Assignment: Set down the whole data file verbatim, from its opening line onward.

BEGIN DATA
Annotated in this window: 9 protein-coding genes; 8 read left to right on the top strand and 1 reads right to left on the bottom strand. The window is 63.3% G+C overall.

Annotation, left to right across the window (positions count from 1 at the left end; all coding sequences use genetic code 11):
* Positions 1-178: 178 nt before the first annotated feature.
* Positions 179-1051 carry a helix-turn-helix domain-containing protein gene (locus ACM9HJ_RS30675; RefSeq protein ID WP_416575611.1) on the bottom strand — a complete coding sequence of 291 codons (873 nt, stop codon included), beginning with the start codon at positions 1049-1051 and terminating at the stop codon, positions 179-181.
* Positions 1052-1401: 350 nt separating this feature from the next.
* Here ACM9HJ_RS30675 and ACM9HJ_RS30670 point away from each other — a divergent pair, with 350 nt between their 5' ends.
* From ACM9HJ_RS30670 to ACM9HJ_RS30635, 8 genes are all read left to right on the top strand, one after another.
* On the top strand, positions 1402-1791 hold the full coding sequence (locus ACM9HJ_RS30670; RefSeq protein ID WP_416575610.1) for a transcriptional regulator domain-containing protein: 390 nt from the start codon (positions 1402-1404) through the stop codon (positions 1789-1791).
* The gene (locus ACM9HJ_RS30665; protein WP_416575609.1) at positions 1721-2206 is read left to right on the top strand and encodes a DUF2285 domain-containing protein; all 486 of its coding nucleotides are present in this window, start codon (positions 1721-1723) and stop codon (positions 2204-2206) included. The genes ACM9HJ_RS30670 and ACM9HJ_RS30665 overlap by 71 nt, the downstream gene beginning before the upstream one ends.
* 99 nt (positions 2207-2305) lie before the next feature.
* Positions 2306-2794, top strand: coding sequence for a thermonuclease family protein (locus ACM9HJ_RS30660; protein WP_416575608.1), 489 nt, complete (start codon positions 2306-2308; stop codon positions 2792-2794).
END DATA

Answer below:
Annotated in this window: 9 protein-coding genes; 8 read left to right on the top strand and 1 reads right to left on the bottom strand. The window is 63.3% G+C overall.

Annotation, left to right across the window (positions count from 1 at the left end; all coding sequences use genetic code 11):
* Positions 1-178: 178 nt before the first annotated feature.
* Positions 179-1051 carry a helix-turn-helix domain-containing protein gene (locus ACM9HJ_RS30675; RefSeq protein ID WP_416575611.1) on the bottom strand — a complete coding sequence of 291 codons (873 nt, stop codon included), beginning with the start codon at positions 1049-1051 and terminating at the stop codon, positions 179-181.
* Positions 1052-1401: 350 nt separating this feature from the next.
* Here ACM9HJ_RS30675 and ACM9HJ_RS30670 point away from each other — a divergent pair, with 350 nt between their 5' ends.
* From ACM9HJ_RS30670 to ACM9HJ_RS30635, 8 genes are all read left to right on the top strand, one after another.
* On the top strand, positions 1402-1791 hold the full coding sequence (locus ACM9HJ_RS30670; RefSeq protein ID WP_416575610.1) for a transcriptional regulator domain-containing protein: 390 nt from the start codon (positions 1402-1404) through the stop codon (positions 1789-1791).
* The gene (locus ACM9HJ_RS30665; protein WP_416575609.1) at positions 1721-2206 is read left to right on the top strand and encodes a DUF2285 domain-containing protein; all 486 of its coding nucleotides are present in this window, start codon (positions 1721-1723) and stop codon (positions 2204-2206) included. The genes ACM9HJ_RS30670 and ACM9HJ_RS30665 overlap by 71 nt, the downstream gene beginning before the upstream one ends.
* 99 nt (positions 2207-2305) lie before the next feature.
* Positions 2306-2794, top strand: coding sequence for a thermonuclease family protein (locus ACM9HJ_RS30660; protein WP_416575608.1), 489 nt, complete (start codon positions 2306-2308; stop codon positions 2792-2794).